Let’s Get Enriched: Damon Ramsey Dishes on Australian Reptiles

In Silversea’s “Let’s Get Enriched” series, you don’t have to be onboard to feel your mind expanding into fascinating new territories as expedition and enrichment team members offer short takes on their favorite topics. Tune in as our experts share as much great info about their specialties as they do about the passions that fuel them.

What most fascinates Damon Ramsey, a lecturer on Silversea Cruises’ expedition voyages, about Australian reptiles? How much time do you have? Still, when pressed, Ramsey tells us that “the closing power of a saltwater crocodile is extremely strong”.

And there’s more.

“They have been calculated to have a more forceful grip than any other animal that ever lived.”

What’s intriguing about attending one of Ramsey’s lectures, regardless of the topic, is that he injects personal advice and experience, along with humorous tidbits into the experiences he shares. For instance, geckos, a species adept at clinging to smooth surfaces (like walls and ceilings of homes in places like Northern Australia and the Kimberly) are mostly harmless, Ramsey says of the tiny Australian reptiles. Still, beware: When they fight, he tells us, they tend to lose their grip. “When you are asleep, it’s probably not a good idea to lie on your back with your snoring mouth open or you might end up with a gecko in your gob.”

Damon Ramsey’s lecture saves lives…

Ramsey counts the Reptiles of Northern Australia as among the prettiest, rarest and most dangerous animals in the country. And he reassures us that only the saltwater crocodile can actually eat a human being. Fortunately in this presentation he offers techniques for saving oneself should you by chance find yourself in danger of being devoured — important information to learn about reptiles.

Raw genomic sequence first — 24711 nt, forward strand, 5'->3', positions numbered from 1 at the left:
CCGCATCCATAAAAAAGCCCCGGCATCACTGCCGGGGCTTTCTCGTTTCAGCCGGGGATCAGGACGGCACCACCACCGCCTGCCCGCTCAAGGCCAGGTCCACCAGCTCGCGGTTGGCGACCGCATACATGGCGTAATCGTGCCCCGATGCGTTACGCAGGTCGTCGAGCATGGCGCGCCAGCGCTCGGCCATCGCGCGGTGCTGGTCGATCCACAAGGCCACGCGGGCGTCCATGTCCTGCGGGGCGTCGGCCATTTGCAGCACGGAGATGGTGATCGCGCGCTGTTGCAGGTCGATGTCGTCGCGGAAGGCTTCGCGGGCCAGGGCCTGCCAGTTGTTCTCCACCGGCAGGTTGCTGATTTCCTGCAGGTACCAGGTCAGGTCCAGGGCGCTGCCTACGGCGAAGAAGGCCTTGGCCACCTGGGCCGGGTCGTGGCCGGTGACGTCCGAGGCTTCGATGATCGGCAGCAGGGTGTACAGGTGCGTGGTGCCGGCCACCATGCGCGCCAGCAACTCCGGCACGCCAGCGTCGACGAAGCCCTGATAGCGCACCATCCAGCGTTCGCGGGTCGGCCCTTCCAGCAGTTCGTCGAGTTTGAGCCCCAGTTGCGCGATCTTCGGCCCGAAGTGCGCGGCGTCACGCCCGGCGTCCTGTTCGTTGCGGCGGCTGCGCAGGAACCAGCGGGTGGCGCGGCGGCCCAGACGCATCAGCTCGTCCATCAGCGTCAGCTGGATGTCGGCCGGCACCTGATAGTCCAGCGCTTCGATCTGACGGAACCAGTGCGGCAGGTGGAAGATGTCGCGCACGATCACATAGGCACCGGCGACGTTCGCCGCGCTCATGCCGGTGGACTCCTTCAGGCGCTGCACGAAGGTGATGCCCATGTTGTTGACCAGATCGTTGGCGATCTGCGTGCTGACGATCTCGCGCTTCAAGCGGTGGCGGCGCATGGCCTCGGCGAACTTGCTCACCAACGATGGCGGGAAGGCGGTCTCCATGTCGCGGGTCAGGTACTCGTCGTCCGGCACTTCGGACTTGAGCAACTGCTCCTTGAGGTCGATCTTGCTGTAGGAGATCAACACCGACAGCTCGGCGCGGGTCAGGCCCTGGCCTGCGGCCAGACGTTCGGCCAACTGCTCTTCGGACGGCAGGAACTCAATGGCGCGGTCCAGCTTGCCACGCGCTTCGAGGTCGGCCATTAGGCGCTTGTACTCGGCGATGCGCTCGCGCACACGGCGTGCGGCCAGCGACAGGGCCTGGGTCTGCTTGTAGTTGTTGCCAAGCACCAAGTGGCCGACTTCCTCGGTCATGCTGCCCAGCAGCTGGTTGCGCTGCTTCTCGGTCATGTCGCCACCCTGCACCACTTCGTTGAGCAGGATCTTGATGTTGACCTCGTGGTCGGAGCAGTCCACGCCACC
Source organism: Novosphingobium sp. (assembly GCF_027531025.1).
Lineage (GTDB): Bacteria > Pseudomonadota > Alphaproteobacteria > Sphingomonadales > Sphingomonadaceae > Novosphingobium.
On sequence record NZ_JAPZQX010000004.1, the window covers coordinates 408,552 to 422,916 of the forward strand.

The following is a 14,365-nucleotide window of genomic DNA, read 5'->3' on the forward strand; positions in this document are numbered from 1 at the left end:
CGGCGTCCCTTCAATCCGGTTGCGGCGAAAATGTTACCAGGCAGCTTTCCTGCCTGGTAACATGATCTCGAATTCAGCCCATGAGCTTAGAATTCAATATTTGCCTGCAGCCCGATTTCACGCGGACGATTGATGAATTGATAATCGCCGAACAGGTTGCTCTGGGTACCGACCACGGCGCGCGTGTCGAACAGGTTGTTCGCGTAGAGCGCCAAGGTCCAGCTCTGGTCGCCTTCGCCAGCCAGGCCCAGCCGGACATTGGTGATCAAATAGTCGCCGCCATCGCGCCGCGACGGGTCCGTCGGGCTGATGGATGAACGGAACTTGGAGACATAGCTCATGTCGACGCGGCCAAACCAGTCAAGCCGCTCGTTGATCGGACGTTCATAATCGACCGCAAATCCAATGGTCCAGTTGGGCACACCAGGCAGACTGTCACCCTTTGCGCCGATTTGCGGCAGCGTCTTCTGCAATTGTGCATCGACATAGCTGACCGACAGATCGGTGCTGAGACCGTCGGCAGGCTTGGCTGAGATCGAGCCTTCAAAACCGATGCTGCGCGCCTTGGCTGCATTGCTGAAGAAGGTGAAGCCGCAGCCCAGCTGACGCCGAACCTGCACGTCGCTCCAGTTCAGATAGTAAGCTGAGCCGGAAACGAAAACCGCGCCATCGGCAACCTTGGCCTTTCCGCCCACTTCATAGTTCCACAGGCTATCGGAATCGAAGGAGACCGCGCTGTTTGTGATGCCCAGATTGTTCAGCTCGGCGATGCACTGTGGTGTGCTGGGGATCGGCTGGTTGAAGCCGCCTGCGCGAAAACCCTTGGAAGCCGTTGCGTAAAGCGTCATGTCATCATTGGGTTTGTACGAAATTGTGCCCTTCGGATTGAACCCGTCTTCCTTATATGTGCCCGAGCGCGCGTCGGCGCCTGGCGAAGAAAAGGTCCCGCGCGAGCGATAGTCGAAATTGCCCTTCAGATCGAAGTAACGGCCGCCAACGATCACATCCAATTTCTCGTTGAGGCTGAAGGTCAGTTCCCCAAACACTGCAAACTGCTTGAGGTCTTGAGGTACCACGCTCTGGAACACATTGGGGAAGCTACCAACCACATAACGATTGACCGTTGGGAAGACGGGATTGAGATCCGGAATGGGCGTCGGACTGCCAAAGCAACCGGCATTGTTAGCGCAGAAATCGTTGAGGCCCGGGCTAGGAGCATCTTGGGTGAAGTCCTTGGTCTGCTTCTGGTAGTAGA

Other key takeaways about Australian reptiles

The dragon is not the stuff of fantasy fiction. There are 62 varieties of dragon lizards in Australia. They are a diverse lot who can run “like circus clowns in long floppy shoes,” Ramsey tells us. In Australia they’re called ‘Goannas’. These dragon lizards range in size from just 50 mm (2 inches) to close to a meter (3 feet) in length. Their most unusual feature is that their teeth are on the outer rim of their mouths rather than on the inner side of their jaws.

Did you know that the world’s snakes all evolved from lizards? Australia is home to 221 species of snakes. The largest of these is the python. It can grow to a length of 5 meters (16 feet). Thankfully, the python is non-venomous and rumors of it swallowing a human are greatly and happily exaggerated. More good news: Venomous snakes are few and far between in Northern Australia and the Kimberly.

Finally, about those crocodiles. There are both freshwater and saltwater crocodiles in Northern Australia and the Kimberly. The good news is that the freshwater species eats fish and not mammals. On the other hand, the saltwater crocodile is the largest predator in Australia. Ramsey’s advice on avoiding them: If you see one, stay out of the water.

Ramsey’s life of discovery

Biologist Damon Ramsey has written over 130 lectures, all illustrated with his photographs. The Australian native’s life obsession is to see and photograph as many types of plants and animals as he can. His field studies have taken him to 50 countries on all seven continents.

Ready to discover Down Under and learn more about Australian reptiles? Silversea’s Australia & New Zealand itineraries offer a variety of ways to explore.